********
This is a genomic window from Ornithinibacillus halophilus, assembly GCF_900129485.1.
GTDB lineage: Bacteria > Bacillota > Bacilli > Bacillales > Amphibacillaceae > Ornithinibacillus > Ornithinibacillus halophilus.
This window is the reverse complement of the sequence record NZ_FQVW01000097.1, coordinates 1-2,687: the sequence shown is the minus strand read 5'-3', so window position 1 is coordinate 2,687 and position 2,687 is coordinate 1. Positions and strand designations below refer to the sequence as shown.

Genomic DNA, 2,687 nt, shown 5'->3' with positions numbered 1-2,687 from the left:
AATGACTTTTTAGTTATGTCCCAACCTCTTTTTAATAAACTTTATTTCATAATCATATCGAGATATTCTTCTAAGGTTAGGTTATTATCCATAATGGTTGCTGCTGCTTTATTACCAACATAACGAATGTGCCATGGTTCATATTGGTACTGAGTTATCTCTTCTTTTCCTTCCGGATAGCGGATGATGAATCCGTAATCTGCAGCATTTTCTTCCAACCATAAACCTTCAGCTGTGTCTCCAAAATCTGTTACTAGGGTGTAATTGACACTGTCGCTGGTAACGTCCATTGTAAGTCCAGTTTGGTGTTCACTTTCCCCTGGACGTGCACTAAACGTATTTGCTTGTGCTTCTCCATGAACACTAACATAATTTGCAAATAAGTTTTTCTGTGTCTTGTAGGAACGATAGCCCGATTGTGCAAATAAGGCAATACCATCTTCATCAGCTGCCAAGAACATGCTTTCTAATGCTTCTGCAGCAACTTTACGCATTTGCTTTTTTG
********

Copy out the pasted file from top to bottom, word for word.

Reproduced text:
This is a genomic window from Ornithinibacillus halophilus, assembly GCF_900129485.1.
GTDB lineage: Bacteria > Bacillota > Bacilli > Bacillales > Amphibacillaceae > Ornithinibacillus > Ornithinibacillus halophilus.
This window is the reverse complement of the sequence record NZ_FQVW01000097.1, coordinates 1-2,687: the sequence shown is the minus strand read 5'-3', so window position 1 is coordinate 2,687 and position 2,687 is coordinate 1. Positions and strand designations below refer to the sequence as shown.

Genomic DNA, 2,687 nt, shown 5'->3' with positions numbered 1-2,687 from the left:
AATGACTTTTTAGTTATGTCCCAACCTCTTTTTAATAAACTTTATTTCATAATCATATCGAGATATTCTTCTAAGGTTAGGTTATTATCCATAATGGTTGCTGCTGCTTTATTACCAACATAACGAATGTGCCATGGTTCATATTGGTACTGAGTTATCTCTTCTTTTCCTTCCGGATAGCGGATGATGAATCCGTAATCTGCAGCATTTTCTTCCAACCATAAACCTTCAGCTGTGTCTCCAAAATCTGTTACTAGGGTGTAATTGACACTGTCGCTGGTAACGTCCATTGTAAGTCCAGTTTGGTGTTCACTTTCCCCTGGACGTGCACTAAACGTATTTGCTTGTGCTTCTCCATGAACACTAACATAATTTGCAAATAAGTTTTTCTGTGTCTTGTAGGAACGATAGCCCGATTGTGCAAATAAGGCAATACCATCTTCATCAGCTGCCAAGAACATGCTTTCTAATGCTTCTGCAGCAACTTTACGCATTTGCTTTTTTG